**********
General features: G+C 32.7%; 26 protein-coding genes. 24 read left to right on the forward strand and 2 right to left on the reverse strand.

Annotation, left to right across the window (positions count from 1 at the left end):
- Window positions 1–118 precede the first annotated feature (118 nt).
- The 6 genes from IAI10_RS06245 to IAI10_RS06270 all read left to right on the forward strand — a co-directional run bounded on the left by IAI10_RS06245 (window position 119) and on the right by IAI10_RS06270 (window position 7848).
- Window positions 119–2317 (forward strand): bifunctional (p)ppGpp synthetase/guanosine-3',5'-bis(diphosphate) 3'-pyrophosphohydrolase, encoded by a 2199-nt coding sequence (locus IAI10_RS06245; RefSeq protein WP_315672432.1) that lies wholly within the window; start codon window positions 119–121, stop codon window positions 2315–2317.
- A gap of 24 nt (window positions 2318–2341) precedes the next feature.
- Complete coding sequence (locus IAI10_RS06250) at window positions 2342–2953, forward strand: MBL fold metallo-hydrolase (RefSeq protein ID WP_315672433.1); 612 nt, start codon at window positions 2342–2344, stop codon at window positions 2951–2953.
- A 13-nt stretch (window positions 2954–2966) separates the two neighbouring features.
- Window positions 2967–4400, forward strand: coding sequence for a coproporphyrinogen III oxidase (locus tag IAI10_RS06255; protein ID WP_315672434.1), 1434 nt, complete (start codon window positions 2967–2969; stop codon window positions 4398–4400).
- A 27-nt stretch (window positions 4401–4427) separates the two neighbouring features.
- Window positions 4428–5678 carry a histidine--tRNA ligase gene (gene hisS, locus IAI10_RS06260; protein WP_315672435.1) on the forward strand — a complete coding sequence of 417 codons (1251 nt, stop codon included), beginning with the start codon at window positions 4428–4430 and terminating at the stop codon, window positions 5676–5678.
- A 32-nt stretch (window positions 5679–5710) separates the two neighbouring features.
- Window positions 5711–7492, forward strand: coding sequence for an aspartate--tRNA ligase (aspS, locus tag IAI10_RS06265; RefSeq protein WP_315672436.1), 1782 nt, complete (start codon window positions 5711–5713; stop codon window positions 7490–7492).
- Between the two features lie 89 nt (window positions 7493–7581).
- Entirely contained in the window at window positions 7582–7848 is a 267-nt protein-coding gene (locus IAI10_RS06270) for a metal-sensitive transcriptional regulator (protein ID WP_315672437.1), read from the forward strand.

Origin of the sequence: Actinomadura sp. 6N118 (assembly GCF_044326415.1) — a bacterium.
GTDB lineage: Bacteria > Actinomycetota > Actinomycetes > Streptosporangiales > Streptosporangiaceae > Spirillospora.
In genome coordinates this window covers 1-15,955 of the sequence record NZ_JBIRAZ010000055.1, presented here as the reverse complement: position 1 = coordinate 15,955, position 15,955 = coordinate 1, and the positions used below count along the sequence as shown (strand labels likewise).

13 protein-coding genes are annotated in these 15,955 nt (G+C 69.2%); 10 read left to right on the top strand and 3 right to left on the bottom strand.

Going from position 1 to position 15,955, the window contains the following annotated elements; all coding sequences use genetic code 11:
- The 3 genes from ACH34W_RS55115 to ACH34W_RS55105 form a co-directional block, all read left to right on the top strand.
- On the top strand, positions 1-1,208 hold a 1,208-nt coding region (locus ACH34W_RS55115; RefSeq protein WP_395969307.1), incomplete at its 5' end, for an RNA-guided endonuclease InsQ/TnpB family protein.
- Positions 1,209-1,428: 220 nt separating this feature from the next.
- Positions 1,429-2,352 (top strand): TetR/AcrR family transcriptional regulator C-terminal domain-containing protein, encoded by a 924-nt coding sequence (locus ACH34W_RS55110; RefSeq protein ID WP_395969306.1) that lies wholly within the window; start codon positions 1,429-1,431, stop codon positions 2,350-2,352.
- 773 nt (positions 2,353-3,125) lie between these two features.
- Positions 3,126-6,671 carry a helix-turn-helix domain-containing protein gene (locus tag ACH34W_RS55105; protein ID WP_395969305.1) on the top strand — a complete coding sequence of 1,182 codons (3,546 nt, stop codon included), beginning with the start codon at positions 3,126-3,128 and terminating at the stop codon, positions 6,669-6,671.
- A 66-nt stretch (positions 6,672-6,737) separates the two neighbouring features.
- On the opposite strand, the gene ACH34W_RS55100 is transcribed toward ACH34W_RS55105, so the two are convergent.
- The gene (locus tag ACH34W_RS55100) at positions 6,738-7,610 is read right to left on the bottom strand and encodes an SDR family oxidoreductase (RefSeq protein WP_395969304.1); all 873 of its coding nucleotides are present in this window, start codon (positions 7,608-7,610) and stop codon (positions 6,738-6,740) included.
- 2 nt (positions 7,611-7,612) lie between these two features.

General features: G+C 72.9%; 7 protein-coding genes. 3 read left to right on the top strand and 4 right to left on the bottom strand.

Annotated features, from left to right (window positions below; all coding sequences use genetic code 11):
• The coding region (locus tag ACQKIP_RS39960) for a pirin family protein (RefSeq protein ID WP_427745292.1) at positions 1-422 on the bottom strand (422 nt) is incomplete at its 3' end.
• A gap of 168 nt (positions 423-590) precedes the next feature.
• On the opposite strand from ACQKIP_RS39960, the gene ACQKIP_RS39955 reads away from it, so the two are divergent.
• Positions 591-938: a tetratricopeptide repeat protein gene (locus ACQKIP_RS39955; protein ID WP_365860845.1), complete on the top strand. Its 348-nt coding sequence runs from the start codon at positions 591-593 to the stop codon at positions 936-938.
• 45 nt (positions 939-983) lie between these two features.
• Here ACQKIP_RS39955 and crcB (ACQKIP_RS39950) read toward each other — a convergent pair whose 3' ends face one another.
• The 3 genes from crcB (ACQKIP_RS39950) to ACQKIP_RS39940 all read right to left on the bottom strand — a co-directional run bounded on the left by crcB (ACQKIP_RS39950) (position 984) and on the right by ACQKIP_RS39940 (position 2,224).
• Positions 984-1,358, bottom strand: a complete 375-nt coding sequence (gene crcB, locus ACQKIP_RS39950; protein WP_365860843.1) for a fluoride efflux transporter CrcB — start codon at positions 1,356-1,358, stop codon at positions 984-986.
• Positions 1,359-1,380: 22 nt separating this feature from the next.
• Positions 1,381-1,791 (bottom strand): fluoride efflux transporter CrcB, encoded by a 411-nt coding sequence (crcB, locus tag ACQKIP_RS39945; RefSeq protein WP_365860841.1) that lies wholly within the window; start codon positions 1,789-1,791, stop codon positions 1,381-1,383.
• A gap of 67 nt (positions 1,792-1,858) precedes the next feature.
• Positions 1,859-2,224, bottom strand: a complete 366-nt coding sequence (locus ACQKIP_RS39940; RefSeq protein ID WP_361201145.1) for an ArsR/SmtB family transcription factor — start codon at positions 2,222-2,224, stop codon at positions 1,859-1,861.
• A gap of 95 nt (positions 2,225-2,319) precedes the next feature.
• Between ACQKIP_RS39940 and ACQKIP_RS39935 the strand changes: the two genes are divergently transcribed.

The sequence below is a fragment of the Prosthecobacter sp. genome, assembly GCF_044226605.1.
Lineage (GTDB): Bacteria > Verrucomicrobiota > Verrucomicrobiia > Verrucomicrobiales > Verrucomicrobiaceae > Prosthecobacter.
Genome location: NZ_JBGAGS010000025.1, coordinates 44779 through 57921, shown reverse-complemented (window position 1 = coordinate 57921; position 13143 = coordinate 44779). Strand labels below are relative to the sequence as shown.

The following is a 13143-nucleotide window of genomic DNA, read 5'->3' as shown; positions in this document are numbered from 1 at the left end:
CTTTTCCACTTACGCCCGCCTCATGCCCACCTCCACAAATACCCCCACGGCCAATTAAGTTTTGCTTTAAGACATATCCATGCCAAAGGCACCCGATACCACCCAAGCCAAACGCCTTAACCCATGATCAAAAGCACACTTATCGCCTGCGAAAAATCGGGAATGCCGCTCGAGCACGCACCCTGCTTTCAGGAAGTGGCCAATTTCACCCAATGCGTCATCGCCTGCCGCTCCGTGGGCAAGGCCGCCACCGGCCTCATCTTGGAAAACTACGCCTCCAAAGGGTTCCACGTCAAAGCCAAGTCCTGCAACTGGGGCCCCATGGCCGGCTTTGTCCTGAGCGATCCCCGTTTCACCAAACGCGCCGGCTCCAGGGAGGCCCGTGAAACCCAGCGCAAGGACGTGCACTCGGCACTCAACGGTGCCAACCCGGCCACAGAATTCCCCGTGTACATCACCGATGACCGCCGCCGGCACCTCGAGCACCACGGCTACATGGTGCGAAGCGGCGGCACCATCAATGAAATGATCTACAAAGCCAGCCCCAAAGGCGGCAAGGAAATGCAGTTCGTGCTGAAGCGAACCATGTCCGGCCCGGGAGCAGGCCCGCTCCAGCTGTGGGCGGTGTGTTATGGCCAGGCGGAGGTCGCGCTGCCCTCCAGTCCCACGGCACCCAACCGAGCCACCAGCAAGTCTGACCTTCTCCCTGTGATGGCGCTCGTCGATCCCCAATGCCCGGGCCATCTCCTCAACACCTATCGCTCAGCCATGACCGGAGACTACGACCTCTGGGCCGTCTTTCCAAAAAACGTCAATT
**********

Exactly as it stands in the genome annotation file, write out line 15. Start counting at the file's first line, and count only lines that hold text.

- Entirely contained in the window at window positions 7582–7848 is a 267-nt protein-coding gene (locus IAI10_RS06270) for a metal-sensitive transcriptional regulator (protein ID WP_315672437.1), read from the forward strand.